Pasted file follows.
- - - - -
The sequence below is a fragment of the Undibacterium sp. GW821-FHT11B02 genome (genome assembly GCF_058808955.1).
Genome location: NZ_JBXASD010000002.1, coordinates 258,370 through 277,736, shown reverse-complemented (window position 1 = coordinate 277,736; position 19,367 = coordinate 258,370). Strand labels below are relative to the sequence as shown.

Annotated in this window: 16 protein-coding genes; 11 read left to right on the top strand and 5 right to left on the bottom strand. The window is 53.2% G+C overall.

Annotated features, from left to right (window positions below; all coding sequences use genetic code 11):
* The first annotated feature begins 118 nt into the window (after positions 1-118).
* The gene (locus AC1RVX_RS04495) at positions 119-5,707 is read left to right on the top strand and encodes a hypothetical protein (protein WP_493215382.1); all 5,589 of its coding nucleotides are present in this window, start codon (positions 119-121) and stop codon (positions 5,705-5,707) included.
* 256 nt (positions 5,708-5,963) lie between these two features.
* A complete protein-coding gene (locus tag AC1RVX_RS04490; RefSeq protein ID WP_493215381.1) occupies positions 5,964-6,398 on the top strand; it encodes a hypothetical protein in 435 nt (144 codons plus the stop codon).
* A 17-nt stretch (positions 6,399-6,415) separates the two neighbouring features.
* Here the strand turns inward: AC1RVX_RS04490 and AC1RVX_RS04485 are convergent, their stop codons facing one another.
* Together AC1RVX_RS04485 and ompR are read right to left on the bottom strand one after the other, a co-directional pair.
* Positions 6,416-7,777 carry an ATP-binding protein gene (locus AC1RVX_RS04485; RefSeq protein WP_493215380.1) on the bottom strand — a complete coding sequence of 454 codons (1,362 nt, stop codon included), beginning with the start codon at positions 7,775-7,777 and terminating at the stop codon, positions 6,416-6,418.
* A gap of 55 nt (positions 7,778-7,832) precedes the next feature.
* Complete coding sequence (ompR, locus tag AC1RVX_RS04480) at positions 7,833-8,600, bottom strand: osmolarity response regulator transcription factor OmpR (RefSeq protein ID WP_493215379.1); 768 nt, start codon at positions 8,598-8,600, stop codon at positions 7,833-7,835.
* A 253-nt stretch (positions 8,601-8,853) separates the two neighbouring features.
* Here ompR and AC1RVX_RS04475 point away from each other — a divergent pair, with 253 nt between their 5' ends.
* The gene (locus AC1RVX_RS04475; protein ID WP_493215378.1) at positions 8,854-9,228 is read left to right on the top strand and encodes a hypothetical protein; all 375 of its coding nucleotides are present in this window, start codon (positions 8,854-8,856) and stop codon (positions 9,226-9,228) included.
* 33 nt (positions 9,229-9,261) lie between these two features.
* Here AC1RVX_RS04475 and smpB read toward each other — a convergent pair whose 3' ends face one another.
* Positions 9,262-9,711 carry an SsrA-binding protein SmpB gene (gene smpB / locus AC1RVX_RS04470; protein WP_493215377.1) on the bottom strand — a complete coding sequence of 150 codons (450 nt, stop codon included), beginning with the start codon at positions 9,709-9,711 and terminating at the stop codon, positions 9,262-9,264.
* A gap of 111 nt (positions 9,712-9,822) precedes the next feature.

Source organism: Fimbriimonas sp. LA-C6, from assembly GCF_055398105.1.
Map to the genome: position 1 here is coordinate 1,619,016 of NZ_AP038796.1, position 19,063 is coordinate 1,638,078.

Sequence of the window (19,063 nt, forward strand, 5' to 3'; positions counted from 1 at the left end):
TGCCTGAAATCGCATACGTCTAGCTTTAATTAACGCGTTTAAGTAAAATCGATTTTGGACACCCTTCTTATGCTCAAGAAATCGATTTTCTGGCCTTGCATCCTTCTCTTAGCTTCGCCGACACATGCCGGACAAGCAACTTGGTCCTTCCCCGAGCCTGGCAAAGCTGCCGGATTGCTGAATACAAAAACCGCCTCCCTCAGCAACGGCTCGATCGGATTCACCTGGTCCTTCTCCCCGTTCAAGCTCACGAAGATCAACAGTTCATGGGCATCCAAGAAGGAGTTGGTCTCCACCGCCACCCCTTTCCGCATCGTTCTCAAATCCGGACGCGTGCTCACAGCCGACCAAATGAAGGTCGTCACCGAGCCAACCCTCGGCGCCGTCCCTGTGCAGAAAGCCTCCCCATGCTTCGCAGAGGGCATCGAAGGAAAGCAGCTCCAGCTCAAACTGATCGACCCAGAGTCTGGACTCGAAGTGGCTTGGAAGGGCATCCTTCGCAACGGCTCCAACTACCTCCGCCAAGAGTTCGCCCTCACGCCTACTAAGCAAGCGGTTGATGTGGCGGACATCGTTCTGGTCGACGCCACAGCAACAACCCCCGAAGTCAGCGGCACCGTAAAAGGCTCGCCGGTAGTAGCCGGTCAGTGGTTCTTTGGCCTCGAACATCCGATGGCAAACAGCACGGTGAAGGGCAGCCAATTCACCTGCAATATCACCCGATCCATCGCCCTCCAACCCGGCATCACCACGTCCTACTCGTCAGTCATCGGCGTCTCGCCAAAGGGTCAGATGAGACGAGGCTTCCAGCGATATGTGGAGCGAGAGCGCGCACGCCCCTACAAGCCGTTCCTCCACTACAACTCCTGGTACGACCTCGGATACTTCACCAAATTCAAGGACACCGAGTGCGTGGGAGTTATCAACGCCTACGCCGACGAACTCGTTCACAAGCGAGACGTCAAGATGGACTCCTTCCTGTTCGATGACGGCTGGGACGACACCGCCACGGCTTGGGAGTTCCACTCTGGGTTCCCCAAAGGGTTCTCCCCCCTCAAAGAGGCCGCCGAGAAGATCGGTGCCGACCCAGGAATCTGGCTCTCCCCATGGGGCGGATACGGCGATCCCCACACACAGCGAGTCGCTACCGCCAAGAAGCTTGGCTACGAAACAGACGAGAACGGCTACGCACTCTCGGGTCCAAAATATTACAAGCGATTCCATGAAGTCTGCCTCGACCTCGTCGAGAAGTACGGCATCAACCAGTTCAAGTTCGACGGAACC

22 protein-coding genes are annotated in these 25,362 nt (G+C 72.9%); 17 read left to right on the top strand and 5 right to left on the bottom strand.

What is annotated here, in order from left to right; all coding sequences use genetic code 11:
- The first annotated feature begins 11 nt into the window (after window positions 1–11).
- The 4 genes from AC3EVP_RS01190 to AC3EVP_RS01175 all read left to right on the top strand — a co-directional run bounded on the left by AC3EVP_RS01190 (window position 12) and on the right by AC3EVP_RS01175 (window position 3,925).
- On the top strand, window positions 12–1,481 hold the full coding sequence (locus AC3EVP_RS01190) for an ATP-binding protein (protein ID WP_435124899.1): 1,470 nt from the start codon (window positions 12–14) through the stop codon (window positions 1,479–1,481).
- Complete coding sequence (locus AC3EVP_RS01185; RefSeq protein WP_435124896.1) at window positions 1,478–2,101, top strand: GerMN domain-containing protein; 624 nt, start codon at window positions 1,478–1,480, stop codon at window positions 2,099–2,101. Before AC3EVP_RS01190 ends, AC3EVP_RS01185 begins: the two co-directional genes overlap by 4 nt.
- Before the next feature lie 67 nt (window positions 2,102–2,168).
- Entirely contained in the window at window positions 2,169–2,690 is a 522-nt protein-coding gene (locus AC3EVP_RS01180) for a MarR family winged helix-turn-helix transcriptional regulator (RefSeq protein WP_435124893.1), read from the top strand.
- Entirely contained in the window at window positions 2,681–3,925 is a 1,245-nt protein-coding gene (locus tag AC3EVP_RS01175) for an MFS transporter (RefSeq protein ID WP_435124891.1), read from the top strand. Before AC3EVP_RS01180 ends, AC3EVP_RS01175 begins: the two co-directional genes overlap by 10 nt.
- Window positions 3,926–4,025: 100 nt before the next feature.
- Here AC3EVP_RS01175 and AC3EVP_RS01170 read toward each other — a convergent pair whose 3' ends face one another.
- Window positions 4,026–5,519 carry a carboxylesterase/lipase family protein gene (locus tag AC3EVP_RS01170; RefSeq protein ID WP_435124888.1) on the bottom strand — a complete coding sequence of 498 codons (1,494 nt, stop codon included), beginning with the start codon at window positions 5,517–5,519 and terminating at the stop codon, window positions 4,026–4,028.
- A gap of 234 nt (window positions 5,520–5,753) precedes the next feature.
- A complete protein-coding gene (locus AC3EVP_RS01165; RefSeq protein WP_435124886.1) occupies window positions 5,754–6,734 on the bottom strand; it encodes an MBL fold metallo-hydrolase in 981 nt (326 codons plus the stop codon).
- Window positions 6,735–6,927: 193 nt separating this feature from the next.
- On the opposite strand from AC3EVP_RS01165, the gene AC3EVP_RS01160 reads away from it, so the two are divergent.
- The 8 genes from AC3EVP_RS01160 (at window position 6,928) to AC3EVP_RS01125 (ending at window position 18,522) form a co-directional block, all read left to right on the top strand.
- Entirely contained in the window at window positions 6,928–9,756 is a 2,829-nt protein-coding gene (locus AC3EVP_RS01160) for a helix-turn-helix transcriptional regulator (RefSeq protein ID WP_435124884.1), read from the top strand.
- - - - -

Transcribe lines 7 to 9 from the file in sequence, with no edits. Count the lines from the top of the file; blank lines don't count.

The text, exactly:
* 256 nt (positions 5,708-5,963) lie between these two features.
* A complete protein-coding gene (locus tag AC1RVX_RS04490; RefSeq protein ID WP_493215381.1) occupies positions 5,964-6,398 on the top strand; it encodes a hypothetical protein in 435 nt (144 codons plus the stop codon).
* A 17-nt stretch (positions 6,399-6,415) separates the two neighbouring features.